April 09, 2020
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Pantsuit Nation stories published in Maine nonprofit’s first book

BROOKLIN, Maine — Personal experiences of hate, racism, sexism, discrimination, hardship, empowerment and hope that Hillary Clinton supporters across the country shared in the Facebook group Pantsuit Nation will be forever immortalized in a new book that serves to document some of the members’ personal stories.

The Facebook group, which Brooklin resident Libby Chamberlain, 33, started in October 2016, has nearly 4 million members now, six months after the President Donald Trump defeated Clinton, the first woman nominated by a major party to be president.

Chamberlain said Tuesday that the Pantsuit Nation wanted to publish a book so its member stories could be presented in a way detached from the Internet, which can be noisy and distracting.

“A book is really different. You can sit with it quietly. It’s a different way of interacting with a story. The whole idea here is to share stories of people who felt like this election meant something to them. We wanted to find a way to have those voices shared beyond Facebook,” she said.

The book, titled Pantsuit Nation, is a compilation of selected member’s stories voluntarily shared in the closed group right before and in the months since the presidential election. It is being published by Flatiron Books and will be on sale starting Wednesday, May 9 for $27.99. Chamberlain will also speak about the book at Books-a-Million in Bangor at noon on Saturday, May 13.

Chamberlain, married with two children, quit her job earlier this year to devote her attention full time to the group, which is incorporated as a nonprofit but is still awaiting approval for 501(c)(3) and 501(c)(4) nonprofit status.

This book, Chamberlain said, will help to expand the group’s reach beyond just social media; it will allow the group “to further its mission of [building] this momentum around first-person narrative into some political engagement, social awareness, social justice and progressive grassroots movement,” she said.

The group, whose name is a reference to Clinton’s clothing choice motif, has morphed into a safe haven of sorts in the first 100 days of Trump’s presidency, not only for individuals disheartened by Clinton’s loss, but as a way for people sharing incidents of degradation and hardship to be reminded that they are supported and appreciated, even if by complete strangers.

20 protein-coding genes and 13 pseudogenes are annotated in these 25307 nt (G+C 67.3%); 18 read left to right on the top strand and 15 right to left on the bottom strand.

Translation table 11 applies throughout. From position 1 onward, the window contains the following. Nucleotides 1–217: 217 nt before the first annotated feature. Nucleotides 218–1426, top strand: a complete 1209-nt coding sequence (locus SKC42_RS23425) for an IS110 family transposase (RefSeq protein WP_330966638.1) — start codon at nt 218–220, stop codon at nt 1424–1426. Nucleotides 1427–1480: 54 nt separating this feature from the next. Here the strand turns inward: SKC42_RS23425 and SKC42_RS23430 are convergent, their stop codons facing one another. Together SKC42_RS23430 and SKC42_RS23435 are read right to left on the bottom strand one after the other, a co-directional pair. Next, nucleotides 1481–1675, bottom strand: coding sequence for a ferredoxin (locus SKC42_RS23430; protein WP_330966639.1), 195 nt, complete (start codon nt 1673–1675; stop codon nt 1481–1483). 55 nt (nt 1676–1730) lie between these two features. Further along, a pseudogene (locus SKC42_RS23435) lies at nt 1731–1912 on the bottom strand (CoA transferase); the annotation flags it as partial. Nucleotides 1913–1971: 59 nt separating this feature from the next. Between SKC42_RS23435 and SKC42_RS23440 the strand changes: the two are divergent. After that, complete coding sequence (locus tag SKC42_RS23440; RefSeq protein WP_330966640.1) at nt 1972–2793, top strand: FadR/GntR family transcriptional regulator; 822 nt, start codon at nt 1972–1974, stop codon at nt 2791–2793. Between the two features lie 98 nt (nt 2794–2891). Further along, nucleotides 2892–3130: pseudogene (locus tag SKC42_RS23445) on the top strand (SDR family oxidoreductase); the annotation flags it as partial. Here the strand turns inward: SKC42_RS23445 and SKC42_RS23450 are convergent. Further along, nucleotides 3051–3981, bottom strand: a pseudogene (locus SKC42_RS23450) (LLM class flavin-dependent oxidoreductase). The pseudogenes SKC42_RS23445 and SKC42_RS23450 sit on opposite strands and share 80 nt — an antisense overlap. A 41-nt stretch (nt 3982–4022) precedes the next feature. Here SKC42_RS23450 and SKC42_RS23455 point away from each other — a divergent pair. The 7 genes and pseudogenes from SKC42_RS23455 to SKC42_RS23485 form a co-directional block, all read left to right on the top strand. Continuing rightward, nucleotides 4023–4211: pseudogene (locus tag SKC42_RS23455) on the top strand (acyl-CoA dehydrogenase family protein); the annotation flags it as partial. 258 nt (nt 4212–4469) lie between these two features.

“A week ago today, I married my best friend, Steve. The day could not have gone any more perfect, filled with love, tears, happiness, lots of amazing food, and a ton of dancing,” one member posted.

“But most importantly, it was probably the first same-sex marriage [ceremony] most of our guests have gone to, While it was upsetting we couldn’t celebrate under a Democratic president, I think it was a great way to show our own resistance to the current administration: with love. There really was no better way to celebrate his 100th day in office.”

Another member last month wrote, “I’m a first generation American, born to Italian-Brazilian immigrants who came to the U.S. over 45 year ago. Today, I became the first doctor in my family and I dedicated my degree to my mother, who taught me to be fiercely independent and not put up with any crap from anyone, particularly men.”

In November following the election, Chamberlain told the Bangor Daily News, “One of the things [Pantsuit Nation] has shown me is how strong we are in our diversity.”

“When you look at a group of this size — 3.9 million people — and you see all of the goodness that is coming out of these good people and supporting one another and sharing their stories, it’s hard not to be optimistic,” she said.

When Libby announced she had struck a book deal, the reception among some group members was mixed.

“Ho-hum, a pretty little coffee table book,” one member posted in a comment below Chamberlain’s announcement. “We could have had such a greater impact, this collective force for good in this time of great peril. Instead, we get a book. Somehow, I don’t find this ‘story’ very comforting.”

Regardless, the popularity of the group has earned her national attention from national media outlets, celebrities and politicians, including Clinton, herself.

“Our campaign in 2016 was not about me, and Pantsuit Nation proves that. It’s about all of us,” Clinton wrote in a letter to Libby last month that was shared on the Facebook page this week.

“I have long believed in the power of storytelling and the importance of putting people at the heart of our politics,” she wrote. “While I know we may be heartbroken by what happened and dismayed by what we see happening, Pantsuit Nation gives me hope.”


Correction: A previous version of this article stated that the group had already achieved nonprofit status.

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